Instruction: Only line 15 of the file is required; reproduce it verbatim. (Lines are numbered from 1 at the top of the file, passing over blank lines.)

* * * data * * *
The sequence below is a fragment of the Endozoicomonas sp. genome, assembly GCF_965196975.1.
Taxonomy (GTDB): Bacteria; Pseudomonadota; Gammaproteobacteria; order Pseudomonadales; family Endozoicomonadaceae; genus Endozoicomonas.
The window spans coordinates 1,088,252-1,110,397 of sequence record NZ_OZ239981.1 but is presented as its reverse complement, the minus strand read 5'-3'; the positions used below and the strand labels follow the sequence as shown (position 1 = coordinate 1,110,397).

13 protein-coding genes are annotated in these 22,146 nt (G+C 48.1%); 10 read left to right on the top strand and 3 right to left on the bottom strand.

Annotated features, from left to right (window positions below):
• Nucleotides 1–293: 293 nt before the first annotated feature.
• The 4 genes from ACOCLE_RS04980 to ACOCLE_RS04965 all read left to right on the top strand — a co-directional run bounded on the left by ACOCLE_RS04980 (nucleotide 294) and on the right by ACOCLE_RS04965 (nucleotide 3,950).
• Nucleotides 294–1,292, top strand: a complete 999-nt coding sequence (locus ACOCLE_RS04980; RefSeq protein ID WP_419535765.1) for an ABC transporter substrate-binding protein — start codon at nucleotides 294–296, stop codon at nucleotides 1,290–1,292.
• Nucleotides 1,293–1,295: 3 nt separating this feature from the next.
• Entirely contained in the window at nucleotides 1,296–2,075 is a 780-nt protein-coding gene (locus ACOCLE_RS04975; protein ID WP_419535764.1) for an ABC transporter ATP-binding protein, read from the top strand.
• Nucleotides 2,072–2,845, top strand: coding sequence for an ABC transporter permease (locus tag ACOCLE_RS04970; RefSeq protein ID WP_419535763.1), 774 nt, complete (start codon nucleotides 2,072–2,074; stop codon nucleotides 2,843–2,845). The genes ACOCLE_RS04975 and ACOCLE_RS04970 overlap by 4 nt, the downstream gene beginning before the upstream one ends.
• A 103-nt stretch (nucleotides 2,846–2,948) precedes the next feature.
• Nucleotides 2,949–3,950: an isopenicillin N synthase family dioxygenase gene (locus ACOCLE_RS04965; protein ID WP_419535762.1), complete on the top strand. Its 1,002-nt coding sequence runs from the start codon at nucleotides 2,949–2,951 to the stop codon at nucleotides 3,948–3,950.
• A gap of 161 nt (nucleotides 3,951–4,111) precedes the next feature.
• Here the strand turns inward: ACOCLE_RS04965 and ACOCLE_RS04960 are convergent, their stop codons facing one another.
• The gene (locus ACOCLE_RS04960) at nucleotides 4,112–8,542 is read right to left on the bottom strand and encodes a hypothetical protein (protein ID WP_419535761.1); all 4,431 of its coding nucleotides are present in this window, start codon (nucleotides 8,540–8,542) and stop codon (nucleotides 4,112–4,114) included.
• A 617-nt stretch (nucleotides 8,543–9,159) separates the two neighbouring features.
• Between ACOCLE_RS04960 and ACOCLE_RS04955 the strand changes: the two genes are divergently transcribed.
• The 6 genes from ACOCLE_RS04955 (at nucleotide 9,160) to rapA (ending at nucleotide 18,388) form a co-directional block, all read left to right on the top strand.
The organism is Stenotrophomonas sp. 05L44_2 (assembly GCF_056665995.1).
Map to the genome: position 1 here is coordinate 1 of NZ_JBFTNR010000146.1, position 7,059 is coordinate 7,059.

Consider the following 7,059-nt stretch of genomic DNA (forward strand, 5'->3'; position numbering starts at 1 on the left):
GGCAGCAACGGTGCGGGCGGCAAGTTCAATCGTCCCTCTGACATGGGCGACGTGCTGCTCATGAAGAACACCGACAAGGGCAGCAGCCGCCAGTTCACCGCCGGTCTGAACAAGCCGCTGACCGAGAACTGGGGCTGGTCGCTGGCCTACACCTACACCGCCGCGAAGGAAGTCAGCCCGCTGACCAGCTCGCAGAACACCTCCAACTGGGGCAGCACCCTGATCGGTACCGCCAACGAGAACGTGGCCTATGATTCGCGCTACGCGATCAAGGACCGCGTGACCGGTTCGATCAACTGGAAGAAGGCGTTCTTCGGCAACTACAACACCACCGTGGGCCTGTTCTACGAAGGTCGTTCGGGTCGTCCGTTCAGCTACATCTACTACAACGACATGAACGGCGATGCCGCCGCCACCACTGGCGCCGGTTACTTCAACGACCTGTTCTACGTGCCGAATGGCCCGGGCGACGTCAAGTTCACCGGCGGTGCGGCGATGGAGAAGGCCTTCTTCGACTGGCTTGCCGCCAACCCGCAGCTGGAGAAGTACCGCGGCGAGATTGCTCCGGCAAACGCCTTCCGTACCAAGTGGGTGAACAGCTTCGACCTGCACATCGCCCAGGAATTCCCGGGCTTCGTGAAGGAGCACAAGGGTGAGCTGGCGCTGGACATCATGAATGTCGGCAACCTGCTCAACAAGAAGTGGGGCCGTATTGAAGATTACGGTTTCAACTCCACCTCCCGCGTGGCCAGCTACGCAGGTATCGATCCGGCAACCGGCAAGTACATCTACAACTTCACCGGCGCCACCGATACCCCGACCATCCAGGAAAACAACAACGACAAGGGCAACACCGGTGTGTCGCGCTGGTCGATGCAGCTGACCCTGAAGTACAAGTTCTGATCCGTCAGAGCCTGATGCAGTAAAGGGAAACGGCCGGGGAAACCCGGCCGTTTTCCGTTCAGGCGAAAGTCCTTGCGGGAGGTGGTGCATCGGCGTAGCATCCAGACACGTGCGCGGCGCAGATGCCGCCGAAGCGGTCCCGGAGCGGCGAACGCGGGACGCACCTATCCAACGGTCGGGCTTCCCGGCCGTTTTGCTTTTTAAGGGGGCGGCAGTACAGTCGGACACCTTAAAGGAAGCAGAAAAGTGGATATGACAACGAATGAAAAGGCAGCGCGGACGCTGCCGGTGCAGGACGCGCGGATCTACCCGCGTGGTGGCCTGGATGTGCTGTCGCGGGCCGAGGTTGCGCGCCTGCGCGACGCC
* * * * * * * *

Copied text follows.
• Here the strand turns inward: ACOCLE_RS04965 and ACOCLE_RS04960 are convergent, their stop codons facing one another.